I think most rental companies usually require the payment upfront, as well as a down payment to be returned when the gear is returned, or at least a credit card number in case the equipment isn't returned or is damaged.
In terms of that rhodes, people WILL break tines on occasion, so keep some extra (uncut) tines, and you will have to put in the contract that they will pay for a new tine if they break it (that said, make sure that the escapement is set properly on the rhodes, it will help tines not break as much).
Old 21st September 2011
  #9
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captainate's Avatar
 

Thanks Eli,

I had planned to be credit-card only for large rentals like the Rhodes. I'm also thinking of including a Wurlitzer 200a in the business if I can find one for a decent price. The escapement is set properly and I've never broken a tine on this instrument. I'm not saying it won't happen, and I do know how to replace them, but I think I've effectively reduced the tendency for tine breakage.

I think the cash down-payment plan is unreasonable for most high-end rental gear, simply because covering the value of the instrument would require too large a deposit. I'll have to devise a threshold for what is allowed to be a cash rental and what is credit card-only.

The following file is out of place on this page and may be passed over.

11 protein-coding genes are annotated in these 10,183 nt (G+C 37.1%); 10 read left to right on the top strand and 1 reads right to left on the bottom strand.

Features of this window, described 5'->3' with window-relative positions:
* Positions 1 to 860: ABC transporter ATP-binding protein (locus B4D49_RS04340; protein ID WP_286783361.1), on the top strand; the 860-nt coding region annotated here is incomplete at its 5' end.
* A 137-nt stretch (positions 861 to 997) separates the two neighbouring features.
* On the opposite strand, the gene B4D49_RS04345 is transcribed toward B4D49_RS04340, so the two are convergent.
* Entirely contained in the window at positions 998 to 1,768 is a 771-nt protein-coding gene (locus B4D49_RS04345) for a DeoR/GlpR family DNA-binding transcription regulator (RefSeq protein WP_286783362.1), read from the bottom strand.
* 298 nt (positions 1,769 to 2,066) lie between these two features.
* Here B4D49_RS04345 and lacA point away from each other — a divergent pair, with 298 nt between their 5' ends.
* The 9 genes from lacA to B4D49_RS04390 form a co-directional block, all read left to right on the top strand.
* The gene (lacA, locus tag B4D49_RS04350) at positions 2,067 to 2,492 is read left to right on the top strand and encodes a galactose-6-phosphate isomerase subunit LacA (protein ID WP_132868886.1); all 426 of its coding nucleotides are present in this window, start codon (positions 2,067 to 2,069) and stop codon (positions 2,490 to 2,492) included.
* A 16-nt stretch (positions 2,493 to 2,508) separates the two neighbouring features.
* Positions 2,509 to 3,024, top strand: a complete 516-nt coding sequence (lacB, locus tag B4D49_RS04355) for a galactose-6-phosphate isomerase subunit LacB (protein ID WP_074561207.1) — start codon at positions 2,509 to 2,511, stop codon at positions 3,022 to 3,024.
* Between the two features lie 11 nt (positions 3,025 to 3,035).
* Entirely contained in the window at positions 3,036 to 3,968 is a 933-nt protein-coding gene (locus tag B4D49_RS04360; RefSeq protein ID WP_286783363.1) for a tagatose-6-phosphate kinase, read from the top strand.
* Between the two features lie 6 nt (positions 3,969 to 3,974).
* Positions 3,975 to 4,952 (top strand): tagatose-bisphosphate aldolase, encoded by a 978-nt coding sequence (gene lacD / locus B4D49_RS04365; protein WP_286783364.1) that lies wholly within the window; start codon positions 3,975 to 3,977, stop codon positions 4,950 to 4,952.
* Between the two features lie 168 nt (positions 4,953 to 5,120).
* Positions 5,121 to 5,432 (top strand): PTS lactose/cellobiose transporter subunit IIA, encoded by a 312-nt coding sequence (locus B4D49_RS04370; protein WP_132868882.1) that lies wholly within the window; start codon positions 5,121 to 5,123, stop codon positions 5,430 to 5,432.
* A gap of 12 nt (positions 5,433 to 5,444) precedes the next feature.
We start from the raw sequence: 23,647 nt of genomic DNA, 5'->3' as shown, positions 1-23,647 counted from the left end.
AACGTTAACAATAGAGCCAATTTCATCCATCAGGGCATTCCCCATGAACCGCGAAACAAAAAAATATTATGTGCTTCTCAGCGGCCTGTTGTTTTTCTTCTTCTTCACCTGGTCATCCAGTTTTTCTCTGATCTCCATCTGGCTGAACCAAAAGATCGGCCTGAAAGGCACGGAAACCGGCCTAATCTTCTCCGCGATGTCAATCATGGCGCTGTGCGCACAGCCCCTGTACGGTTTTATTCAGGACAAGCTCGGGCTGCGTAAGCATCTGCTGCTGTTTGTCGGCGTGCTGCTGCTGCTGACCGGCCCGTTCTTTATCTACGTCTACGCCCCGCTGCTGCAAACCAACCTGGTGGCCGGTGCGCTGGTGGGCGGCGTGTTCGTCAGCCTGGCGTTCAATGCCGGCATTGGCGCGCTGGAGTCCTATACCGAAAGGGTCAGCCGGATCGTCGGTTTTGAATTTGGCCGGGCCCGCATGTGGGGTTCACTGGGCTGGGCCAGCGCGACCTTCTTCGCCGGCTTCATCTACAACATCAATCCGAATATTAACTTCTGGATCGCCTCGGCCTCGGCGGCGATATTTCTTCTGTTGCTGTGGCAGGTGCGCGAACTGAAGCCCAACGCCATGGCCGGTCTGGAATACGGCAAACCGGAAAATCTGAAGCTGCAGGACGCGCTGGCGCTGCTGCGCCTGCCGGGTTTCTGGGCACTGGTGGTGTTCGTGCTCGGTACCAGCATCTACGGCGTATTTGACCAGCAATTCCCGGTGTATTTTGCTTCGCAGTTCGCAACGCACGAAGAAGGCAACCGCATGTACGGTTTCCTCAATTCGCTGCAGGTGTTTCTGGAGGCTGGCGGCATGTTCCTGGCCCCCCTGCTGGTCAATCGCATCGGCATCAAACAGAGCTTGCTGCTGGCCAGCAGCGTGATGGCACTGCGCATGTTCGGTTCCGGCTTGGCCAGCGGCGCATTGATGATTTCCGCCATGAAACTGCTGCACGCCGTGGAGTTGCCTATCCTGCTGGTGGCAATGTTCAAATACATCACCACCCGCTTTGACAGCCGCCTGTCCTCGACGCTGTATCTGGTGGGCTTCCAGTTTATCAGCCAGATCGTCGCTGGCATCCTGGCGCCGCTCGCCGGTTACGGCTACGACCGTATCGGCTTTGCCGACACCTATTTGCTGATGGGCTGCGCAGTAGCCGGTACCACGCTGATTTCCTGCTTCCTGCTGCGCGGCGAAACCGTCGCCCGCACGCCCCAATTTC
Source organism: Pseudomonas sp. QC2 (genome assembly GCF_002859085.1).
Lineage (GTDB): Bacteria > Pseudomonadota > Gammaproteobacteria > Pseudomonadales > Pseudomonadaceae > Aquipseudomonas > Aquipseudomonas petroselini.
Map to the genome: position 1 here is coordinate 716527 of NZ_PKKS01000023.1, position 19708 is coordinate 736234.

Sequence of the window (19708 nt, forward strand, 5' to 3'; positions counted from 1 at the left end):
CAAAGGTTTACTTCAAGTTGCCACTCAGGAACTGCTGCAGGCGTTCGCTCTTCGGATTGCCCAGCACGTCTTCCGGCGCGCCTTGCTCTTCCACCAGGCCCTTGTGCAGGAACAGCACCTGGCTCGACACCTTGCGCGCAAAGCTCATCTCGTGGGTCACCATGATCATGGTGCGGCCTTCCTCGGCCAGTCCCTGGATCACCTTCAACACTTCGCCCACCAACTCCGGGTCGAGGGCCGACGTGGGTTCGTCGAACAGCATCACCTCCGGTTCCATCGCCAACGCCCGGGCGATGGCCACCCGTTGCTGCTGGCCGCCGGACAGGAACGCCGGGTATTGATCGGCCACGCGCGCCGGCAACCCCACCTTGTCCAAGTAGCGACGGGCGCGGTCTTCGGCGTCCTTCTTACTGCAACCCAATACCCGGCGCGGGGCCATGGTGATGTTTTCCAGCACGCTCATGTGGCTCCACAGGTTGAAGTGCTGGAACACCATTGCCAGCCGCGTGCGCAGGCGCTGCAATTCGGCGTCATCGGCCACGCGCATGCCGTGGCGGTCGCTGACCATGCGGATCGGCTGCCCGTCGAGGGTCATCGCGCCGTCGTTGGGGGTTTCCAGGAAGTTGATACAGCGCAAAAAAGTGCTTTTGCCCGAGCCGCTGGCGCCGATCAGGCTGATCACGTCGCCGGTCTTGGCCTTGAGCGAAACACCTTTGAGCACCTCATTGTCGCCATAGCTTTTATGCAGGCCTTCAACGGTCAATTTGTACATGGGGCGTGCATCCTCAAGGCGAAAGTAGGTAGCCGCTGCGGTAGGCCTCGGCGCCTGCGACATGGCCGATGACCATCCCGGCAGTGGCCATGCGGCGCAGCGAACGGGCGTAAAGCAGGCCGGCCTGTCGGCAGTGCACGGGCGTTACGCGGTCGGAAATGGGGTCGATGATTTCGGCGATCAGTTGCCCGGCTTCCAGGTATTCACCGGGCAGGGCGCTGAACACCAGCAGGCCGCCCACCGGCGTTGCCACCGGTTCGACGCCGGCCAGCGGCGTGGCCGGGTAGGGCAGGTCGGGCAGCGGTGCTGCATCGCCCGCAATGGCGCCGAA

Old 21st September 2011
  #10
Lives for gear
 

Sounds like a great idea but where do you even find insurance to cover this type of business? And how would you deal with someone not returning gear?
Old 21st September 2011
  #11
Gear Addict
 
Freematik's Avatar
 

I worked at a music equipment rental place for years... here's a couple things to keep in mind:

-Whenever we rented gear, we needed to get a "pre-auth" from the credit card merchant. This is basically a hold on funds.. If you don't get this, you can be screwed in a number of ways, including:
--People renting the gear, the gear breaking, and then the people saying it was broken when they got it, and refusing to pay.